The CSS problem is odd – how does it manifest itself? I’m using 1.5.0.7 here and it seems to work okay. Perhaps you have a developer plugin I’ve not tried?

  9. Tobbe says:

    Well, actually; I can’t get it to work :-)
    Follow my link and see if it works for you.
    It could be my server, I’ll have to check more closely.
    Btw: how do I start playing a tune, just by enque it, or ?

  10. Samir says:

    Have you looked at jinzora? How is your Jukebox different than Jinzora? It has same functionality as yours and then some. Thanks.

  11. tonyg says:

    There’s really no comparison. This is a new, small, simple program, weighing in at 1,400 lines of Erlang and Javascript; Jinzora is a mature, large, complex program, with over 100,000 (!) lines of PHP code. Both are open-source, and both have something to do with playing MP3s in some kind of jukebox-like configuration, but that’s about where the similarities end, it seems to me.

  12. tonyg says:

    @Tobbe: yes, just enqueueing it ought to do the trick. It’s very strange, the installation you have: it seems that some of the features are working, while others aren’t. For instance, typing in a chat message causes the history list to update, but the timer-based history (and playlist) refresh seems to be broken. Weird.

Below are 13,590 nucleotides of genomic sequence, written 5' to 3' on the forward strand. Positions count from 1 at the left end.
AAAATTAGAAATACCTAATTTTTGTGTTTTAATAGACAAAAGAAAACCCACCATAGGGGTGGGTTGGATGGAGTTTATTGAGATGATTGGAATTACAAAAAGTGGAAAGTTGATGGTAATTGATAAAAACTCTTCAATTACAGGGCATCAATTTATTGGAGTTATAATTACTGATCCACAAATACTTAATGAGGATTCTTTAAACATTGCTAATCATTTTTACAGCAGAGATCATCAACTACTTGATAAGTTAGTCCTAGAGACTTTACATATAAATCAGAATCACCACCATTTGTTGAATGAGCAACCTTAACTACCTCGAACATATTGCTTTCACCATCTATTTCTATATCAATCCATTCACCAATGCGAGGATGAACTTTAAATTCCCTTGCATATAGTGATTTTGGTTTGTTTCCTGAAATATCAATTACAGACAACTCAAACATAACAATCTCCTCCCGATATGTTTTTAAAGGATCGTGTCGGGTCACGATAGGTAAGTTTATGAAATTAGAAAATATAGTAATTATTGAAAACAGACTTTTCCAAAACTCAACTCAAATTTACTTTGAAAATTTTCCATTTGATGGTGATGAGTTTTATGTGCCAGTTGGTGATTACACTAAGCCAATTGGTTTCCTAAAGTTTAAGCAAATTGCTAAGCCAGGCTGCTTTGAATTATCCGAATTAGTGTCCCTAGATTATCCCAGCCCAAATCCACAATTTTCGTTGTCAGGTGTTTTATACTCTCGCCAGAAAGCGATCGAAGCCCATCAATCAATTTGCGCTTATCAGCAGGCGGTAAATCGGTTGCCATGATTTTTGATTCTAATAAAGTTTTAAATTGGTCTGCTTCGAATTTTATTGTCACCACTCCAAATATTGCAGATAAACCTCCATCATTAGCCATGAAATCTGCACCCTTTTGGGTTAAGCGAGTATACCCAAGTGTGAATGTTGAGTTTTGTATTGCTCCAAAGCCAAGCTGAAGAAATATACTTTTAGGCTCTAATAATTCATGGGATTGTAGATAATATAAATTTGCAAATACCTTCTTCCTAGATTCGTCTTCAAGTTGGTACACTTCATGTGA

13. Henry says:

    Another cool AJAX jukebox is at http://www.streampad.com

    Seems a lot more advanced than this although certainly not as tiny!

  14. Tobbe says:

    Update: Found that I need to start Yaws in the same directory as the code. So now I don’t get any errors in the log at least. Still doesn’t work though.

    It could be a good idea to structure the code under src,ebin,priv directories. The execdaemon binary then goes into the priv directory. You can then locate it with code:priv_dir/1.
    Example:

    # erl -pa `pwd`/erlang_jukebox
    1> l(spider).
    {module,spider}
    2>  code:priv_dir(erlang_jukebox).
    "/home/www/site/erlang_jukebox/priv"
    
  15. Tobbe says:

    Also: Where do I find this ‘hmix’ program that volume.erl wants to use ? (I’m running Gentoo btw and it doesn’t seem to exist among Gentoo’s packages)

  16. tonyg says:

    Tobbe, thanks for the tip. I’m still getting to grips with the Erlang way of working – anyway, I’ve just found the guide to application directory structure, and I’ll take your advice regarding priv. I’ll post again when I’ve committed the changes to darcs.

    Oh – there’s a copy of the hmix source code in the util/ subdirectory.

  17. Paul Crowley says:

    A friend pointed out Music Playing Daemon to me; it’s the first thing I’ve found that makes it clear that it has similar goals to our jukebox software, ie a single playlist that’s under the control of multiple users.